As with any muscle or tendon in the body, the Achilles tendon can be torn if there is a high force or stress on it. This can happen with activities which involve a forceful push off with the foot, for example, in football, running, basketball, diving, and tennis. The push off movement uses a strong contraction of the calf muscles which can stress the Achilles tendon too much. The Achilles tendon can also be damaged by injuries such as falls, if the foot is suddenly forced into an upward-pointing position, this movement stretches the tendon. Another possible injury is a deep cut at the back of the ankle, which might go into the tendon. Sometimes the Achilles tendon is weak, making it more prone to rupture. Factors that weaken the Achilles tendon are corticosteroid medication (such as prednisolone), mainly if it is used as long-term treatment rather than a short course. Corticosteroid injection near the Achilles tendon. Certain rare medical conditions, such as Cushing?s syndrome, where the body makes too much of its own corticosteroid hormones. Increasing age. Tendonitis (inflammation) of the Achilles tendon. Other medical conditions which can make the tendon more prone to rupture, for example, rheumatoid arthritis, gout and systemic lupus erythematosus (SLE) – lupus. Certain antibiotic medicines may slightly increase the risk of having an Achilles tendon rupture. These are the quinolone antibiotics such as ciprofloxacin and ofloxacin. The risk of having an Achilles tendon rupture with these antibiotics is actually very low, and mainly applies if you are also taking corticosteroid medication or are over the age of about 60.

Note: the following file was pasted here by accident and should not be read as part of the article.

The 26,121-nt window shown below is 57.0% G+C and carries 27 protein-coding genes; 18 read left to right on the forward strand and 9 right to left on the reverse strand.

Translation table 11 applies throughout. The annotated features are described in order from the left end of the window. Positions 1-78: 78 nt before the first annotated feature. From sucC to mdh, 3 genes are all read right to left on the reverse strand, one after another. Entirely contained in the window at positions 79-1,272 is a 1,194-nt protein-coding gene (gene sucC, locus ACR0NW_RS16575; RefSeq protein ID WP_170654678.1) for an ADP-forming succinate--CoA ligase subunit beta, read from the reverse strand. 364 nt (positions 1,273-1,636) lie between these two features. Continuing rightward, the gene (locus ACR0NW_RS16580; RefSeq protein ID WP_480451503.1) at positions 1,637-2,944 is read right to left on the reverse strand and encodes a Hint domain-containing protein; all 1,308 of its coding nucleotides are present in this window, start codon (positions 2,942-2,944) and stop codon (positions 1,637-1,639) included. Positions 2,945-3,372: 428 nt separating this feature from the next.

Symptoms
You may notice the symptoms come on suddenly during a sporting activity or injury. You might hear a snap or feel a sudden sharp pain when the tendon is torn. The sharp pain usually settles quickly, although there may be some aching at the back of the lower leg. After the injury, the usual symptoms are a flat-footed type of walk. You can walk and bear weight, but cannot push off the ground properly on the side where the tendon is ruptured. Inability to stand on tiptoe. If the tendon is completely torn, you may feel a gap just above the back of the heel. However, if there is bruising then the swelling may disguise the gap. If you suspect an Achilles tendon rupture, it is best to see a doctor urgently, because the tendon heals better if treated sooner rather than later. A person with a ruptured Achilles tendon may experience one or more of the following. Sudden pain (which feels like a kick or a stab) in the back of the ankle or calf, often subsiding into a dull ache. A popping or snapping sensation. Swelling on the back of the leg between the heel and the calf. Difficulty walking (especially upstairs or uphill) and difficulty rising up on the toes.